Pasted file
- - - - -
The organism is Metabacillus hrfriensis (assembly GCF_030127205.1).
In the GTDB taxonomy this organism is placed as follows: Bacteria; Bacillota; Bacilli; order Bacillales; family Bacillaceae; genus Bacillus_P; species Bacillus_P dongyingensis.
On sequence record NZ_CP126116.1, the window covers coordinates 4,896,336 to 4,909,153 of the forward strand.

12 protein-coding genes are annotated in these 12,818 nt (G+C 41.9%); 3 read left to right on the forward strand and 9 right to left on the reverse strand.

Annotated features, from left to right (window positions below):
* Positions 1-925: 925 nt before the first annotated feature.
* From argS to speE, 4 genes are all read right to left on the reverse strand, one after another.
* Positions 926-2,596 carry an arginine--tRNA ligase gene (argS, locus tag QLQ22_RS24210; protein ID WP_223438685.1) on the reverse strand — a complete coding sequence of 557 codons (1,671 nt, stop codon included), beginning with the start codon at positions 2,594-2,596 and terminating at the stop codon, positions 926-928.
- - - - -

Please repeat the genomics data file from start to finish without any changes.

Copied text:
The organism is Metabacillus hrfriensis (assembly GCF_030127205.1).
In the GTDB taxonomy this organism is placed as follows: Bacteria; Bacillota; Bacilli; order Bacillales; family Bacillaceae; genus Bacillus_P; species Bacillus_P dongyingensis.
On sequence record NZ_CP126116.1, the window covers coordinates 4,896,336 to 4,909,153 of the forward strand.

12 protein-coding genes are annotated in these 12,818 nt (G+C 41.9%); 3 read left to right on the forward strand and 9 right to left on the reverse strand.

Annotated features, from left to right (window positions below):
* Positions 1-925: 925 nt before the first annotated feature.
* From argS to speE, 4 genes are all read right to left on the reverse strand, one after another.
* Positions 926-2,596 carry an arginine--tRNA ligase gene (argS, locus tag QLQ22_RS24210; protein ID WP_223438685.1) on the reverse strand — a complete coding sequence of 557 codons (1,671 nt, stop codon included), beginning with the start codon at positions 2,594-2,596 and terminating at the stop codon, positions 926-928.